Three Italian-American brothers, living in the slums of 1940's New York, try to help each other with one's wrestling career using one brother's promotional skills and another brother's con-artist tactics to thwart a sleazy manager.
Johnny Kovak joins the Teamsters trade-union in a local chapter in the 1930s and works his way up in the organization. As he climbs higher and higher his methods become more ruthless and ... See full summary »
In New York in the late 60s, a politically motivated group of students plans bombings of company offices who do business with dictators in Middle American countries. But when they contact a... See full summary »
Robert Allen Schnitzer
The story of the rise and fall of the infamous Chicago gangster Al Capone and the control he exhibited over the city during the prohibition years. Unusually, briefly covering the years ... See full summary »
Years ago, Jack Carter left his Seattle home to become a Las Vegas mob casino financial enforcer. He returns for the funeral of his brother Richard 'Richie' after a car crash during a storm... See full summary »
Rachael Leigh Cook,
Jake an aspiring singer from Tennessee comes to New York and finds herself working in club owned by a sleazy guy named Freddy. It seems Jake is under contract and Freddy doesn't want to let her go. So Jake makes a bet; that she can train anyone to sing and if she does, he lets her out of her contract. And the guy she has to train is cabbie named Nick. They go to her home in Tennessee and Jake tries to teach him but it's very tough. Written by
Original screenwriter Phil Alden Robinson was so upset by Sylvester Stallone's extensive changes to the original screenplay that he briefly considered having his name removed. He was convinced that having his name on a film of this "caliber" would look good on his resume. See more »
During the opening credits, the camera is reflected in the window of the helicopter they used to film the night-time scenery. See more »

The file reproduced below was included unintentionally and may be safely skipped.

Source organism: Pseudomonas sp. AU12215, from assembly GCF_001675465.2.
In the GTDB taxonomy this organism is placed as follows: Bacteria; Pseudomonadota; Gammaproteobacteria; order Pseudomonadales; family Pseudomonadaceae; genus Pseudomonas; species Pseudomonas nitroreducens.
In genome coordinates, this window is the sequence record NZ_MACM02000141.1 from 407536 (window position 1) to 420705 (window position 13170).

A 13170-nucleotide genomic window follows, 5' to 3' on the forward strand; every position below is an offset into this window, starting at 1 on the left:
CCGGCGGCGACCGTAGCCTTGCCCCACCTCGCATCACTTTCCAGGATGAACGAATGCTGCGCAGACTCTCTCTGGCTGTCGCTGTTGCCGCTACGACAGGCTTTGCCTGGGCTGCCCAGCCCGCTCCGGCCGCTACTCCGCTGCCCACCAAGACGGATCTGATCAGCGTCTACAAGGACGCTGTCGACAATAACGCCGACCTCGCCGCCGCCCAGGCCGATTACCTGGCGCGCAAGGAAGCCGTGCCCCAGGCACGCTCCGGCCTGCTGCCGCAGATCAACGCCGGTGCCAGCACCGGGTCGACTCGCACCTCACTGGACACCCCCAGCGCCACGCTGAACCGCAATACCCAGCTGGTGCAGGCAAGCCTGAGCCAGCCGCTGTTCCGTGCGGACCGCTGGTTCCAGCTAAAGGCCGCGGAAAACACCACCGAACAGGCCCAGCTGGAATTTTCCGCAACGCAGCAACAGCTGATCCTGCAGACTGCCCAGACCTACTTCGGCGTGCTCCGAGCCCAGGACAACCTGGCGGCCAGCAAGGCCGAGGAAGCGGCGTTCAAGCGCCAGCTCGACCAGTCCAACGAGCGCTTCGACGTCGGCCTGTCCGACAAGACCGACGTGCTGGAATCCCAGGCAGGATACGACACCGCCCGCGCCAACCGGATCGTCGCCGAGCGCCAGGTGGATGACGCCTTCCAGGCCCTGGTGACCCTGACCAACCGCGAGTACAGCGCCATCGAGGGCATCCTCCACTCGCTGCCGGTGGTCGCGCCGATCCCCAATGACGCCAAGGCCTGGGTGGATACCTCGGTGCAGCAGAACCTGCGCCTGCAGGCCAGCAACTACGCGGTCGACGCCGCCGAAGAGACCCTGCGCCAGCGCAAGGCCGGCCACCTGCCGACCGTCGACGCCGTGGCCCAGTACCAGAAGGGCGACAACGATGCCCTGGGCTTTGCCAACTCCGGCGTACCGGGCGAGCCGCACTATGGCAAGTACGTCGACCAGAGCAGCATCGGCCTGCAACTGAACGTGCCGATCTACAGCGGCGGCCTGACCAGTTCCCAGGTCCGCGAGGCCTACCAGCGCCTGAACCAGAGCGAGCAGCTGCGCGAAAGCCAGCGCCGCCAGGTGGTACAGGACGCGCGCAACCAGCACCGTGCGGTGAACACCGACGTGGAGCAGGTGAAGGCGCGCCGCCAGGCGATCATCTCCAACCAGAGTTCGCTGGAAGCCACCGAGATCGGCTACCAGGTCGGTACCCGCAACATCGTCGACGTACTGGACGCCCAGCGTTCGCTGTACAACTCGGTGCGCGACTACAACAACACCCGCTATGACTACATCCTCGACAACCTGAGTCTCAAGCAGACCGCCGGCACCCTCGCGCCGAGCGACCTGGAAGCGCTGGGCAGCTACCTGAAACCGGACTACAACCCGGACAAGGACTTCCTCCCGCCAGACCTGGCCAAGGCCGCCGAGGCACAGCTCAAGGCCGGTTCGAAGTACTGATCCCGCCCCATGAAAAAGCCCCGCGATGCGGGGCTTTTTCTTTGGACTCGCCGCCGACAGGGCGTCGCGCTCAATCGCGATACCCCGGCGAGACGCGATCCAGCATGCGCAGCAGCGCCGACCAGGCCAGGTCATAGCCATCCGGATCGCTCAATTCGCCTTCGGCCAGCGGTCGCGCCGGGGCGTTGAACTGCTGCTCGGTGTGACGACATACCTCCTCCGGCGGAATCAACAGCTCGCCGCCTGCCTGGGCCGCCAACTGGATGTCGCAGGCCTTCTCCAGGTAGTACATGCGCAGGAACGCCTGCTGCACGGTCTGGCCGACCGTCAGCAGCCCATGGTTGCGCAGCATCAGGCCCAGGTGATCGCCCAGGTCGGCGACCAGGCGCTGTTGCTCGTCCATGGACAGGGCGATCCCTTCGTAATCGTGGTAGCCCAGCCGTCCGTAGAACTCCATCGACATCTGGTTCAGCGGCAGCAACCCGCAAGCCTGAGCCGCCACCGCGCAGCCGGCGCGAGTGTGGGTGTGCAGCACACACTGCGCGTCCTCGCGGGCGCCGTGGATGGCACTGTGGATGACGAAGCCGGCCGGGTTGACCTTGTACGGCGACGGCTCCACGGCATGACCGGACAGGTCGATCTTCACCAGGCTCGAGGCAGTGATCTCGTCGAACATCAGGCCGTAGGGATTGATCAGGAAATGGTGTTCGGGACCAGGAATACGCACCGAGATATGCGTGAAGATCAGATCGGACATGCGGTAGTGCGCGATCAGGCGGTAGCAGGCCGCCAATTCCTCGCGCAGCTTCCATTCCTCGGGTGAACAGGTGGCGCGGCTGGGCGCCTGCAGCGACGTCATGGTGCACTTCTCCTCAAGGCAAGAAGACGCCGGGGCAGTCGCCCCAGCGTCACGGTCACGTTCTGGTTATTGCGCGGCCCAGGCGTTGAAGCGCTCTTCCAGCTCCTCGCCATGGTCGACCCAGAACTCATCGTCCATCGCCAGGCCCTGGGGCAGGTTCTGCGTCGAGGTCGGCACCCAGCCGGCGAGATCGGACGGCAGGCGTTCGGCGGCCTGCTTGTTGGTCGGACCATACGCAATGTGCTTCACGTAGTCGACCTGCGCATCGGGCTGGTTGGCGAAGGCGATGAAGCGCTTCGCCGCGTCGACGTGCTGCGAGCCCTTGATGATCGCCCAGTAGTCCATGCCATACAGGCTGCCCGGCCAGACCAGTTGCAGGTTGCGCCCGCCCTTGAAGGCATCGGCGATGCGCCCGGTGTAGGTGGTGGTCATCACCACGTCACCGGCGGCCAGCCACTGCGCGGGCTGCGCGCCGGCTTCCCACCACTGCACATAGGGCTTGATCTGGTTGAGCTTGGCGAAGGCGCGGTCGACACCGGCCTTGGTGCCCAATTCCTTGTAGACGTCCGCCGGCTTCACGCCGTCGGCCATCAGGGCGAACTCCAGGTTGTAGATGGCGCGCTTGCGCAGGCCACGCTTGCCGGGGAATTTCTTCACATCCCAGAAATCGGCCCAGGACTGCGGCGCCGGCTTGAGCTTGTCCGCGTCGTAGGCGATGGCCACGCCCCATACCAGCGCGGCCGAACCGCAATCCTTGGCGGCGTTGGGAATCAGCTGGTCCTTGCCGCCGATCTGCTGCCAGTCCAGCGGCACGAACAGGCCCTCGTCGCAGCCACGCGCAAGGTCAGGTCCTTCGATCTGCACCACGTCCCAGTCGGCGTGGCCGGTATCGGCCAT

Budweiser you created a monster / and they call him Drinkenstein / And the tavern down the street is the labba-tor-eye-ee / where he makes the transformation all the time / And a stein of Dr. Buuuud is a pint of monster blood / and it does effect me different every time / Budweiser you created a monster / and they call me Drinkenstein / And they call me Drinkenstein / I'm Drinkenstein! / I'm Drinkenstein!
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While a box office flop - a hilarious detour for Stallone
I love this movie. Not because it is a particularly good movie but it definitely leaves a memorable impression. In what other film can you see Sylvester Stallone adorned in a fringed jacket, western shirt, tight pants, chaps, and high heeled cowboy boots? I mean please, who could ask for more? Stallone attempts to sing as well. I have heard worse. Also, the dialog is hilarious. Being from the South, it resonates with the sounds of my youth. Of course, Rhinestone is filled with the obvious stereotypical portrayals of rural residents. However, it is not rude or mean spirited to the populace located below the Mason Dixon line. In a fashion, the movie rather celebrates and embraces those individuals. Believe me, there are some memorable moments to this cinematic adventure. Just give it a chance - spend 111 minutes laughing at Stallone and singing with Dolly. If the more urbane members of my clan can appreciate this film even high brow viewers can participate in parody from time to time.
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